5 Questions To Identify Healthy Team Conflict

Mavis LUncategorized

Conflict is often negatively associated in business. However, this is one thing that you and your team members shouldn’t avoid! Instead, you should welcome positive conflict and have a respectful discussion to bring about productive and useful changes in your workplace. To identify which conflicts in a team is healthy and which is not, here are some questions you need to ask:

1. Is there a respectful conversation during the conflict?

If your employees are not being respectfully towards one another, throwing rude comments or even vulgarities, then you need to step in as a leader to control the situation. A respectful discussion should allow everyone to speak their mind without the fear of being bullied. Therefore, creating a culture of trust can help with this.

2. How competitive are employees with each other?

Top performers tend to be more competitive towards each other than the average worker. To help control this and turn it into something good, let the employees compete with each other in certain areas, as long as they are working towards a team goal and making progress.

3. Is the conflict solving an issue?

A conflict that isn’t based on a real issue can be unproductive and bad to your team. Make sure a healthy conflict surrounds real issues that will make a difference to the company or team. The goal should be based on efficiency and effectiveness!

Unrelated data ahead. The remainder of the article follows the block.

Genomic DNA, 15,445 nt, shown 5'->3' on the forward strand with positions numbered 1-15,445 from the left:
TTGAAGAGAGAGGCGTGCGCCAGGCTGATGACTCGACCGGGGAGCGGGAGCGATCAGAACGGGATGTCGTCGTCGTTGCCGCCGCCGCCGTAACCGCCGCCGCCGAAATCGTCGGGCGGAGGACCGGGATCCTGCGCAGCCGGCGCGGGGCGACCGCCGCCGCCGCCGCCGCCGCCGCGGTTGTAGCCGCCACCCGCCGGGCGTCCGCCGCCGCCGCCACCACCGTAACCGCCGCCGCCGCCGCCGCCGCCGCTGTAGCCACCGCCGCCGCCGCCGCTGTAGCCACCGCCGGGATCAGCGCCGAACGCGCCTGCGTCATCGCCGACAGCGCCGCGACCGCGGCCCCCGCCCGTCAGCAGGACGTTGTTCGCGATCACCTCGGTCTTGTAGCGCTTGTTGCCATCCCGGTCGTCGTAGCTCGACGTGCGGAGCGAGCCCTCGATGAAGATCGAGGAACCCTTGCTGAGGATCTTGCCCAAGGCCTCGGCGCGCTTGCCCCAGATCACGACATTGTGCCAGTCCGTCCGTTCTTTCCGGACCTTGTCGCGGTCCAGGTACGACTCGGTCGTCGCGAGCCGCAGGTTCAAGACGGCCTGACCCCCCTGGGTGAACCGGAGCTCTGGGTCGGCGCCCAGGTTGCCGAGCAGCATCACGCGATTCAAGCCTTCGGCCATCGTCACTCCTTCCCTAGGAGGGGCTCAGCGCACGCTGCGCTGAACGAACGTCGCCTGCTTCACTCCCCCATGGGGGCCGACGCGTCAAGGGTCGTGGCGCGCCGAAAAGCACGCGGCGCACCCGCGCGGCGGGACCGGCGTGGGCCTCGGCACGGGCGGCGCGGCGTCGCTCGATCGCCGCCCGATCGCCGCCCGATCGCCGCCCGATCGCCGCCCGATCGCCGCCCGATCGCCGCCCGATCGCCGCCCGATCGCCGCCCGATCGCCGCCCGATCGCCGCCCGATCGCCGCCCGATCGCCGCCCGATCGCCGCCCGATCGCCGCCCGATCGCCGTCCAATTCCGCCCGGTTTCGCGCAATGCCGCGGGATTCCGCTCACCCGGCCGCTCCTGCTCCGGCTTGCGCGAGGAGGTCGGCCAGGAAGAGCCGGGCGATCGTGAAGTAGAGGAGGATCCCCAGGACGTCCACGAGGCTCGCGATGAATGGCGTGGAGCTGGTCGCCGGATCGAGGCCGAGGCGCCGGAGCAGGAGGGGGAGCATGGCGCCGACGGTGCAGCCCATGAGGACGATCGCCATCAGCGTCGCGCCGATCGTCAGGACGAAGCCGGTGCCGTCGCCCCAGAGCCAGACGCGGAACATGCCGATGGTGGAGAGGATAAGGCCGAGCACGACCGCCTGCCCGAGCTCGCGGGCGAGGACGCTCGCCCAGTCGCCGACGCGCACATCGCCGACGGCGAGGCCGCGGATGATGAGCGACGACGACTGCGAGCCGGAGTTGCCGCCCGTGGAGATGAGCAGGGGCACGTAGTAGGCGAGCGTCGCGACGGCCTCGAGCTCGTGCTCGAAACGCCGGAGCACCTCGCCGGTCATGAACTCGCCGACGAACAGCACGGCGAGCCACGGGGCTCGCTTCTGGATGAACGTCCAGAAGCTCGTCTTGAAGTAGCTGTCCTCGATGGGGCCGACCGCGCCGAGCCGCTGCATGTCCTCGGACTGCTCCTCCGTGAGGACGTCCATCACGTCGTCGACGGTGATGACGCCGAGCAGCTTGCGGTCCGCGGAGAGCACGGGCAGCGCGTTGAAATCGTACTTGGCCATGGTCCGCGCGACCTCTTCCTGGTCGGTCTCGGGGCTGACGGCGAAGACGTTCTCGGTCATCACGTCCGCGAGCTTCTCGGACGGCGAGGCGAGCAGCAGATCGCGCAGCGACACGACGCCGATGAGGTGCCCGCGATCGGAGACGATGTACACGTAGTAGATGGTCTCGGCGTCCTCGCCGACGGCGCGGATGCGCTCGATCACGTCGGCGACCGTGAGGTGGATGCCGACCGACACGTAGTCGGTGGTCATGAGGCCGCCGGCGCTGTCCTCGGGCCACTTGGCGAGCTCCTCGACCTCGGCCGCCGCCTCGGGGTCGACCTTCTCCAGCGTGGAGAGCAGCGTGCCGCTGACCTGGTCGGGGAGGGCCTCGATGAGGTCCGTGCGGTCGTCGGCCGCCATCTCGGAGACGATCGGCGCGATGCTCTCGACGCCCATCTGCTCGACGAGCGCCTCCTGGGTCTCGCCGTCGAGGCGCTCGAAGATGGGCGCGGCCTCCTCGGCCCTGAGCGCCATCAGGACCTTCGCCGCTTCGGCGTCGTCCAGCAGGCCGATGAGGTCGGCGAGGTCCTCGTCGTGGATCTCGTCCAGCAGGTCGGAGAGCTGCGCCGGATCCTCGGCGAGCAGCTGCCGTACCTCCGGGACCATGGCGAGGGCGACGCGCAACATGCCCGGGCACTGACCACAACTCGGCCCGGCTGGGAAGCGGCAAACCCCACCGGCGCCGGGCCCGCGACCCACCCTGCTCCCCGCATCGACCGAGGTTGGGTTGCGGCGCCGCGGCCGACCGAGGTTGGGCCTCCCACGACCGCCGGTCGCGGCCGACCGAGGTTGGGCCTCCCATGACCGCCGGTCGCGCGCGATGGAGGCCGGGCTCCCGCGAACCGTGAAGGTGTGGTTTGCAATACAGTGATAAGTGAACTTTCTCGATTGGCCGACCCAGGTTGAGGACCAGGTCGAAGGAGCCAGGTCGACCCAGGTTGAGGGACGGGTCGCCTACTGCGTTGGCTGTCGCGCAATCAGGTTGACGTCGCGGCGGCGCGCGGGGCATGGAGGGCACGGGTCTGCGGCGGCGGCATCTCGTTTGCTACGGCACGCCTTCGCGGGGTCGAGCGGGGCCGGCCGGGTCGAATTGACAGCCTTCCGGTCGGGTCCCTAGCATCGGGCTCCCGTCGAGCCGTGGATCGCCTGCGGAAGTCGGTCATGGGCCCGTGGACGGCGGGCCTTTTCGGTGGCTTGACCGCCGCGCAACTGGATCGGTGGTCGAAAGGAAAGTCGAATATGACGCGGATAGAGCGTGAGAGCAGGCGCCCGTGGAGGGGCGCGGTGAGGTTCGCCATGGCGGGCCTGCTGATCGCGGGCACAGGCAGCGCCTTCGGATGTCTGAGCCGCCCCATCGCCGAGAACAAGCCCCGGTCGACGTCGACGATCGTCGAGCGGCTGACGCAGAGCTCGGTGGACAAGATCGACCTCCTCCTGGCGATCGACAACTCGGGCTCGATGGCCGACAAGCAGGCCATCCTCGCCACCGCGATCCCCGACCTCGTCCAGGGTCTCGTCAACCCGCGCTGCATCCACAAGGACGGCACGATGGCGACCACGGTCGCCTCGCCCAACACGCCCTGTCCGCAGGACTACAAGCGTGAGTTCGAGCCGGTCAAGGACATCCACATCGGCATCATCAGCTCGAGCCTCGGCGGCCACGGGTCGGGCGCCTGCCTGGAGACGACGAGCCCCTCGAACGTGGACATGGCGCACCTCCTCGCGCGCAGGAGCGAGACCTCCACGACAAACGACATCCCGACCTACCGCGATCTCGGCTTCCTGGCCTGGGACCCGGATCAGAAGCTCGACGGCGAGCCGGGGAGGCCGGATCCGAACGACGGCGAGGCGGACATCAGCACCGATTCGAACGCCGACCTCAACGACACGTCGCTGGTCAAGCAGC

4. Are new ideas being presented and debated?

Sometimes conflict involves the same issues being debated over and over again. This is not healthy because nothing new is getting solved or changed by the discussion. Instead, once something is solved and debated it should be put to the side so that new issues can be discussed instead.

5. Is there a set of rules being followed for the discussion?

Healthy conflict should follow a set of rules of engagement that will guide employees on how to treat each other during a discussion. Having this set of rules will make everything go more smoothly and help employees to know how they should or shouldn’t approach a discussion. A simple rule such as “No Interpersonal Politics & Personal Attacks” can go a long way in creating a safe space for your employees. Instead, conflict should be limited to the ideas that aims to produce the best solution(s) for the team.

As the team leader, you can help to promote healthy conflict within your team by creating the right company culture that focuses on trust, adaptability, flexible mindsets, openness, and acceptance of new ideas will help your employees embrace positive conflict. This can be done so through frequent team building activities such as Laser Tag, Archery Tag and Bubble Soccer! Remember, conflict is rarely pleasant for anyone. But if it’s done in the right way it can engage the team and bring greater about a good to the company.